Analysis of Macroeconomic Aggregates on Stock Prices in Nigeria: An Application of Co-Integration and Causality Tests 1985 – 2011 (Published)
This study examined the analysis of macroeconomic aggregates on stock prices using evidence from Nigeria Economy. The study investigated the nature of relationship between macroeconomic aggregates proxies by inflation rates, interest rates and money supply while All Share Index (ASI) standing as a proxy for Aggregates Stock Prices.. In course of this study, secondary data were sourced from the Central Bank of Nigeria statistical bulletin and the Nigerian stock exchange fact book. The Granger Causality Test and Johansen Co-integration Test in a Vector Error Correction Model (VECM) setting were employed. The descriptive analysis was also used to mirror their relationship. The empirical results demonstrate that changes in inflation rates, interest rates and money exert a significant impact on aggregate stock within the period understudy. The results also shows that where is a negative long-run relationship between inflation rates, interest rates and All Share Index while a positive significant relationship exist between money supply and aggregates stock prices. However, on the causality test, the study shows a unidirectional causality running from inflation to aggregates stock price and a bi-directional causality between money supply and aggregates stock prices. Therefore, we recommended that macroeconomic policy should be channeled towards improving aggregates stock prices which in turn enhance overall returns on stock market and the Nigerian economy at large.
Impact of Fiscal Policy on the Manufacturing Sector Output in Nigeria: An Error Correction Analysis (Published)
There has been a growing concern on the role of fiscal policy on the output and input of manufacturing industry in Nigeria, despite the fact that the government had embarked on several policies aimed at improving the growth of Nigerian economy through the contribution of manufacturing industry to the economy and capacity utilization of the sector. The aim of this study is to examine the impact of fiscal policy on the manufacturing sector output in Nigeria. Empirical evidence from the developed and developing economies has shown that fiscal and monetary policies have the capacity to influence the entire economy if it is well managed. An ex-post facto design (quantitative research design) was used to carry out this study. The results of the study indicate that government expenditure significantly affect manufacturing sector output based on the magnitude and the level of significance of the coefficient and p-value and there is a long-run relationship between fiscal policy and manufacturing sector output. The implication of this finding is that if government did not increase public expenditure and its implementation, Nigerian manufacturing sector output will not generate a corresponding increase in the growth of Nigerian economy. It is the recommendation of researcher that the expansionary fiscal policies should be encouraged as they play vital role for the growth of the manufacturing sector output in Nigeria; that fiscal policy should be given more priority attention towards the manufacturing sector by increasing the level of budget implementation, which will enhance aggregate spending in the economy; and consistent government implementation will contribute to the increase performance of manufacturing sector.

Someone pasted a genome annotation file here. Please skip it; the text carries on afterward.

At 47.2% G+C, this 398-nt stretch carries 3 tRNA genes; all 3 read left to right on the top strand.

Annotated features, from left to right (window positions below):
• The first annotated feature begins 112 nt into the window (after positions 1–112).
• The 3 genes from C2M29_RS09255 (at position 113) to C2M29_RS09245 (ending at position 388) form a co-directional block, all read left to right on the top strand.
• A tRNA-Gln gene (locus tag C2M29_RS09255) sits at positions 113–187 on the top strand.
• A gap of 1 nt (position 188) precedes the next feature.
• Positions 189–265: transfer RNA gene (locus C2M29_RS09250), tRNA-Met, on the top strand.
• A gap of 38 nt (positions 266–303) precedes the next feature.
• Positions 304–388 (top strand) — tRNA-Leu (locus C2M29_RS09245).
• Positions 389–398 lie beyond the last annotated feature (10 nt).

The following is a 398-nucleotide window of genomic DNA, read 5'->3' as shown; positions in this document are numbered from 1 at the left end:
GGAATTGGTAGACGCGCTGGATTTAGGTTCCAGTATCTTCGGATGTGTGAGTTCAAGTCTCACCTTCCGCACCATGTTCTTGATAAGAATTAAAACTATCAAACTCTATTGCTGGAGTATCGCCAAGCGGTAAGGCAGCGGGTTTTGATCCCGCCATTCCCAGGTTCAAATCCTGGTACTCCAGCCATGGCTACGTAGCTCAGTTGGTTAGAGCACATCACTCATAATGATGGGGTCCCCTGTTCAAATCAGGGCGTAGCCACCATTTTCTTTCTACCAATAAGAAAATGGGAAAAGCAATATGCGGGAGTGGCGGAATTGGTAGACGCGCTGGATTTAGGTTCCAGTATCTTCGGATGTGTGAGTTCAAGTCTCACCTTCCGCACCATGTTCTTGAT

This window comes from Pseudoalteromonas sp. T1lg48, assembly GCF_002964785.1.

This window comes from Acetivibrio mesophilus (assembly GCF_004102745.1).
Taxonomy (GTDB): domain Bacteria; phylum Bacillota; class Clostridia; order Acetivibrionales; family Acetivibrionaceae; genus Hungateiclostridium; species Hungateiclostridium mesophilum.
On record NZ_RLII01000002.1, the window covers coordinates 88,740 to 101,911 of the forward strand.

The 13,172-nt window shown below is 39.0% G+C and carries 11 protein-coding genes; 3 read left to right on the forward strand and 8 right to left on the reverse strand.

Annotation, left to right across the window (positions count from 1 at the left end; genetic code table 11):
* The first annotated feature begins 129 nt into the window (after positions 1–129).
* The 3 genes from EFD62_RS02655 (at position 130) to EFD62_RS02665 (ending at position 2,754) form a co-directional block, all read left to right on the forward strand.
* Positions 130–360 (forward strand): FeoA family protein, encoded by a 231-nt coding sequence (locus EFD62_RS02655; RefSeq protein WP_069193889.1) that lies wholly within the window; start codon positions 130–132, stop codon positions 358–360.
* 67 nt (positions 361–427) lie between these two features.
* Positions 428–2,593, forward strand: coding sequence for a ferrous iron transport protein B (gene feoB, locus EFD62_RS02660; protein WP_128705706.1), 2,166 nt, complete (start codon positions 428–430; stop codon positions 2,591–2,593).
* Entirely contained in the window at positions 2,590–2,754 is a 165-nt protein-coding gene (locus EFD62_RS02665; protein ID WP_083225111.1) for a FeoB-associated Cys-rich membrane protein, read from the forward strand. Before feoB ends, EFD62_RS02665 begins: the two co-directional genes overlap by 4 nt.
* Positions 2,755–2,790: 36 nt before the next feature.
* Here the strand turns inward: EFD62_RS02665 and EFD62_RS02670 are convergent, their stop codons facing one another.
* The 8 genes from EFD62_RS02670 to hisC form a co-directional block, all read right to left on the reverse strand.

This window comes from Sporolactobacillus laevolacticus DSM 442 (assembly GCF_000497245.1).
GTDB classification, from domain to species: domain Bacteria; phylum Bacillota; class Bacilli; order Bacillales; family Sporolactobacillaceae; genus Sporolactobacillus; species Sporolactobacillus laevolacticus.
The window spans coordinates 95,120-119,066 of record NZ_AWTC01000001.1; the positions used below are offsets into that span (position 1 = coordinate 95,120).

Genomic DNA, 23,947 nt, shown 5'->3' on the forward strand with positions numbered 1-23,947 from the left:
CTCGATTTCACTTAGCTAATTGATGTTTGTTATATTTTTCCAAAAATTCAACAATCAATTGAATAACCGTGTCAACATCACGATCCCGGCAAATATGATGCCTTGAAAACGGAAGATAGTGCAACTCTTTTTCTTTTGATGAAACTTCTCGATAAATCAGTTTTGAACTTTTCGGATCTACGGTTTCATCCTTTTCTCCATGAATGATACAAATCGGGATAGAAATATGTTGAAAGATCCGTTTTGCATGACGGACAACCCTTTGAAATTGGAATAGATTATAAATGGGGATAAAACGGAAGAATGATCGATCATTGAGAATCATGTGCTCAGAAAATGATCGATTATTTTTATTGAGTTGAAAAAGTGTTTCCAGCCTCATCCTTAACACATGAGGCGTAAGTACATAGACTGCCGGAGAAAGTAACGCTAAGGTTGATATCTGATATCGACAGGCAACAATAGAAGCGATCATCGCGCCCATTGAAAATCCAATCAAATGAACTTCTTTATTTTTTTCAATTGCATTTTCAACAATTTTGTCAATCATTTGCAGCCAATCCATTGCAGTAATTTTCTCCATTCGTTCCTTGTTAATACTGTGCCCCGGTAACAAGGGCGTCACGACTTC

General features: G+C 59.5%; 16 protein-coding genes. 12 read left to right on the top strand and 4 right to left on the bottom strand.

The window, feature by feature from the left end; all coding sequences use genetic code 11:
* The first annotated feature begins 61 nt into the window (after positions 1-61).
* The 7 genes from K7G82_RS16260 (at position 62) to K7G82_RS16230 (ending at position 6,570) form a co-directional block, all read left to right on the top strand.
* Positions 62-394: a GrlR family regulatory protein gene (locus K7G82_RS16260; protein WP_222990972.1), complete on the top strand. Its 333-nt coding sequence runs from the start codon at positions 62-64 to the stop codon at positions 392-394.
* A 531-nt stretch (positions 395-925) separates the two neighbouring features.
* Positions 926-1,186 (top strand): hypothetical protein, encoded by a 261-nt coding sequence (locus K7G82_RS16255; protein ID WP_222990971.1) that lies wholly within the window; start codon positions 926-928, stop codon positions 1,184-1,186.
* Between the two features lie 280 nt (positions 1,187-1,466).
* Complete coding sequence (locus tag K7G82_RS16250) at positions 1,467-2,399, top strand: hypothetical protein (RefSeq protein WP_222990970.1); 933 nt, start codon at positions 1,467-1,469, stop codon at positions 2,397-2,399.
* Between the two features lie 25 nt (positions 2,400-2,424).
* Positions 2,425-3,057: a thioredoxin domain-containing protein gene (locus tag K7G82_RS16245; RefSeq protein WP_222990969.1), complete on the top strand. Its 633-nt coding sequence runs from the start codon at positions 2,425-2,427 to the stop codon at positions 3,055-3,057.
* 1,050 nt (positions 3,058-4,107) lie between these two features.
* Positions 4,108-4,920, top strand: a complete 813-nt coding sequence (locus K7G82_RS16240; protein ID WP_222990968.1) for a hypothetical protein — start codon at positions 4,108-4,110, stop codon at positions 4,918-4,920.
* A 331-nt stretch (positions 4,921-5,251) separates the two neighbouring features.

This study examined the impact of bank lending rate on the performance of Nigerian Deposit Money Banks between 2000 and 2010. It specifically determined the effects of lending rate and monetary policy rate on the performance of Nigerian Deposit Money Banks and analyzed how bank lending rate policy affects the performance of Nigerian deposit money banks. The study utilized secondary data econometrics in a regression, where time-series and quantitative design were combined and estimated. The result confirmed that the lending rate and monetary policy rate has significant and positive effects on the performance of Nigerian deposit money banks. The implication of these is that lending rate and monetary policy rate are true parameter of measuring bank performance. We therefore recommend that government should adopt policies that will help Nigerian deposit money banks to improve on their performance and there is need to strengthen bank lending rate policy through effective and efficient regulation and supervisory framework.